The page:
The sex assignment for intersex babies is correct for the vast majority of cases, even though the assignment does not have to be surgically and hormonally reinforced. Most intersex people identify in their sex of rearing and are heterosexual. Some of us are gay, lesbian or bisexual, and some reject the sex they were assigned at birth. The sex of rearing largely depends on the intersex variation the child has. There are over 40 intersex variations and there are spectrums of differences within each one.


Do doctors consult a geneticist to determine the actual sex of the baby, XXY, XO, etc. before proceeding with surgery? Wouldn't that be more helpful in determining the correct sex of the child since the surgeries and hormone therapies are irreversible?

Some intersex variations are diagnosed at birth, some in puberty and some later in life. When diagnosed at birth, doctors conduct a number of tests to determine the child's chromosomal pattern, gonads and hormones. Sex can be assigned to a child without having to reinforce that assignment surgically. They wouldn't raise a child as a girl if they have male genitals, for example, but if a girl has a clitoris that is slightly larger than the norm, she should not have to undergo surgery without her consent to erase any intersex traits.  Surgical and hormonal intervention should only occur for a legitimate medical need and/or only when the person provides informed consent.


What kind of legislation or activism is taking place to increase awareness of intersex and to expand the rights of intersex individuals?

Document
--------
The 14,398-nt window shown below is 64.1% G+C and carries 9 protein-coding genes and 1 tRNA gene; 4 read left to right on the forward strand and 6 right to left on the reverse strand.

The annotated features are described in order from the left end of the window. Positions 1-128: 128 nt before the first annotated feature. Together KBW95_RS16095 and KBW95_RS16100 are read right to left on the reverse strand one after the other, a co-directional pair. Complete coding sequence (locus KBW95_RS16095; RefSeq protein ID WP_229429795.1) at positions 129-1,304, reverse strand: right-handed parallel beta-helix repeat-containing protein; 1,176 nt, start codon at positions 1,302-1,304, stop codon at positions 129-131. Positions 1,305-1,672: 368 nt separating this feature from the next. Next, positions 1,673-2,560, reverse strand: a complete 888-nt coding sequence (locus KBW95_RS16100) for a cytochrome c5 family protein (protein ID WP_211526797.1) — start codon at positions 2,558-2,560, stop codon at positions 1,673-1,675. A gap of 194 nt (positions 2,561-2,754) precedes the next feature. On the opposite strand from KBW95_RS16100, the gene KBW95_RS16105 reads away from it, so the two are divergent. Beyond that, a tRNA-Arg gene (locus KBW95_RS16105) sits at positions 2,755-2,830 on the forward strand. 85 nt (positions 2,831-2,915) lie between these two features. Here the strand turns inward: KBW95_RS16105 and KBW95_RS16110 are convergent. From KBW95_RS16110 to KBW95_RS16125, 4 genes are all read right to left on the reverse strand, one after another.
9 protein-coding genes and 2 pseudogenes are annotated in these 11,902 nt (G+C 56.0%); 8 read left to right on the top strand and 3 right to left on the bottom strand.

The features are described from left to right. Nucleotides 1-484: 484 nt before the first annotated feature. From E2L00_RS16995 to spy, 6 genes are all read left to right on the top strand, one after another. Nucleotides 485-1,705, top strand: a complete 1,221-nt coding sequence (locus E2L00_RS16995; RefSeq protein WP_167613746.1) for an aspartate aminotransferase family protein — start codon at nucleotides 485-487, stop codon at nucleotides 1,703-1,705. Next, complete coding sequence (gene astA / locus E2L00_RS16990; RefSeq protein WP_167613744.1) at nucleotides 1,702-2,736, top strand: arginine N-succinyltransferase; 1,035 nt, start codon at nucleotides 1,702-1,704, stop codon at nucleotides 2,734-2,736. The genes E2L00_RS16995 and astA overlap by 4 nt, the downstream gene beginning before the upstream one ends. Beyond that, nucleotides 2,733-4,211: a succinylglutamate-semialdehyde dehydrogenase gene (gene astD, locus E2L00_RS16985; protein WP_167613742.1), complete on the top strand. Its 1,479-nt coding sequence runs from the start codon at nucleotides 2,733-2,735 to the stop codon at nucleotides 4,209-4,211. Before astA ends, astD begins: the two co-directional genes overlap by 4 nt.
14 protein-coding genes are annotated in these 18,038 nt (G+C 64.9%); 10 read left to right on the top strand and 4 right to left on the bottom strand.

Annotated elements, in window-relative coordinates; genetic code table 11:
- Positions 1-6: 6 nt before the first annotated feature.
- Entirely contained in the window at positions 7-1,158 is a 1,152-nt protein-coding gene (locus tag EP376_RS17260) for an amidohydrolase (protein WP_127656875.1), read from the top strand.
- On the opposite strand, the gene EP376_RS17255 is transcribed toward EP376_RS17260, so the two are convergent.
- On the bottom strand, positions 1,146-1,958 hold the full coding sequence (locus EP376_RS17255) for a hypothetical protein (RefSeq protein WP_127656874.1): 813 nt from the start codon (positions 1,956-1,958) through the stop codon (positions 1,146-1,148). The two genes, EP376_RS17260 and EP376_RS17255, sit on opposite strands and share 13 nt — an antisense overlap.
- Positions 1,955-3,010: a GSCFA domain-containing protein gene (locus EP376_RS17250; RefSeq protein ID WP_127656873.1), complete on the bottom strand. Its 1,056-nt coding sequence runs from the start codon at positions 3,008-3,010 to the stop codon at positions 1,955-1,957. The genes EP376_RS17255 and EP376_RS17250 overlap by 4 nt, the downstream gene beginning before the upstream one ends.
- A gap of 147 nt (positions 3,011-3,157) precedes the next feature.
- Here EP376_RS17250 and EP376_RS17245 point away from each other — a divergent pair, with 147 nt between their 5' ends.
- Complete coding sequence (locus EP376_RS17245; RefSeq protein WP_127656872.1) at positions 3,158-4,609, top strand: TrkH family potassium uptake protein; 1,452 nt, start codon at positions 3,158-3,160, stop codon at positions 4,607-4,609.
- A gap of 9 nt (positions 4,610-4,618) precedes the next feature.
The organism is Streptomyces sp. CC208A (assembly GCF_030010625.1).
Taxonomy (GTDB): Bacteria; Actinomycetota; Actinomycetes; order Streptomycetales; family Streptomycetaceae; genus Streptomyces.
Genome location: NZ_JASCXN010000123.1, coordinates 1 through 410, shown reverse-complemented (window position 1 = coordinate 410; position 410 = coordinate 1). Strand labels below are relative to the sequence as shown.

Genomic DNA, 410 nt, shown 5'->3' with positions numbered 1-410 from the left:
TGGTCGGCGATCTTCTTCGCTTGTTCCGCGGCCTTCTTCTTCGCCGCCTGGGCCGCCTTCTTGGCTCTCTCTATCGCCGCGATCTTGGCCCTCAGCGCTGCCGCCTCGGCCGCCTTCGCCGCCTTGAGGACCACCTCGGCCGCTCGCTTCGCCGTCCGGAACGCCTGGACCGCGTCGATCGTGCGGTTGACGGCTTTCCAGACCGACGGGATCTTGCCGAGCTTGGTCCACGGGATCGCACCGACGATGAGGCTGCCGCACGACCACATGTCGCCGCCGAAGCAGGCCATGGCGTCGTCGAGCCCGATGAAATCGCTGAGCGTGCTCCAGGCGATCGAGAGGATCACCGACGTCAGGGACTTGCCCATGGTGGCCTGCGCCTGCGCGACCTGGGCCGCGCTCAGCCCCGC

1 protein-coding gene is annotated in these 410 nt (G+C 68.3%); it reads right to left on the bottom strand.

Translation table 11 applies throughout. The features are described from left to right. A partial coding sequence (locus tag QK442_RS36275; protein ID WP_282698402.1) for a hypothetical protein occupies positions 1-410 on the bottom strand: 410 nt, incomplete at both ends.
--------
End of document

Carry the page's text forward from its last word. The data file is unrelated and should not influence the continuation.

Malta is only one of a few countries that protect intersex children from these medically unnecessary surgical and hormonal interventions. Many intersex organisations and activists work hard to promote intersex human rights, awareness of intersex people and our issues, and to reduce the shame and stigma many intersex people still face. We also work to support families and individuals with intersex variations.


How do laws that stipulate that marriage is between a man and a woman affect intersex people? Do you think that the recent acceptance of gay marriages in countries such as Malta is welcome news?

Laws generally recognise intersex people as being either female or male, rather than treating us as a third sex. That said, it is much more preferable for laws to be inclusive of all people irrespective of sex or gender. My wife is Dutch and the Netherlands was the first country to introduce marriage equality. We married in New Zealand in 2013 when they introduced marriage equality there. Previously, I was in a straight marriage, but all marriages should be legal. It shouldn't matter if I am male or female to be able to marry my partner.


You have achieved so much, what's in the pipeline for you now?

I am looking forward to being in Malta for Pride Week! After that, I will go to Geneva for meetings with the International Lesbian, Gay, Bisexual, Trans and Intersex Association where I am a board member and chair of their intersex committee.